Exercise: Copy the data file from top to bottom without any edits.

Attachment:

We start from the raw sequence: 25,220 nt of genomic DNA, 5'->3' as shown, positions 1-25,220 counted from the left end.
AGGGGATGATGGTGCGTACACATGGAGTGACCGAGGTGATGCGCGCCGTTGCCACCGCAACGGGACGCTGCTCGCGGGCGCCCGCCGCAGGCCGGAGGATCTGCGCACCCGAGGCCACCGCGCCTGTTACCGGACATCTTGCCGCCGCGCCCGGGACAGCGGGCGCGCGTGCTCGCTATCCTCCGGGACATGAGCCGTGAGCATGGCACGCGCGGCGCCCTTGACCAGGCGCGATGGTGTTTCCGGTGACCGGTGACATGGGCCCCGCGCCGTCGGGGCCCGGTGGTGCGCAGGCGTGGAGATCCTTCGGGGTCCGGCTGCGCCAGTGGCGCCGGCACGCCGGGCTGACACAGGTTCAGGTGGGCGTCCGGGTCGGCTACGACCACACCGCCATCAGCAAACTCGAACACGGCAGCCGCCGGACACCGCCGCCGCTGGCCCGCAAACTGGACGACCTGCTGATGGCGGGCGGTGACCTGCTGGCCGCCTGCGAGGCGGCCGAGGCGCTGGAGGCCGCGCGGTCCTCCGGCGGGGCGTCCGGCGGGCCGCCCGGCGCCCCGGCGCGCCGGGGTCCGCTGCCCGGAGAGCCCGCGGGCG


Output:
We start from the raw sequence: 25,220 nt of genomic DNA, 5'->3' as shown, positions 1-25,220 counted from the left end.
AGGGGATGATGGTGCGTACACATGGAGTGACCGAGGTGATGCGCGCCGTTGCCACCGCAACGGGACGCTGCTCGCGGGCGCCCGCCGCAGGCCGGAGGATCTGCGCACCCGAGGCCACCGCGCCTGTTACCGGACATCTTGCCGCCGCGCCCGGGACAGCGGGCGCGCGTGCTCGCTATCCTCCGGGACATGAGCCGTGAGCATGGCACGCGCGGCGCCCTTGACCAGGCGCGATGGTGTTTCCGGTGACCGGTGACATGGGCCCCGCGCCGTCGGGGCCCGGTGGTGCGCAGGCGTGGAGATCCTTCGGGGTCCGGCTGCGCCAGTGGCGCCGGCACGCCGGGCTGACACAGGTTCAGGTGGGCGTCCGGGTCGGCTACGACCACACCGCCATCAGCAAACTCGAACACGGCAGCCGCCGGACACCGCCGCCGCTGGCCCGCAAACTGGACGACCTGCTGATGGCGGGCGGTGACCTGCTGGCCGCCTGCGAGGCGGCCGAGGCGCTGGAGGCCGCGCGGTCCTCCGGCGGGGCGTCCGGCGGGCCGCCCGGCGCCCCGGCGCGCCGGGGTCCGCTGCCCGGAGAGCCCGCGGGCG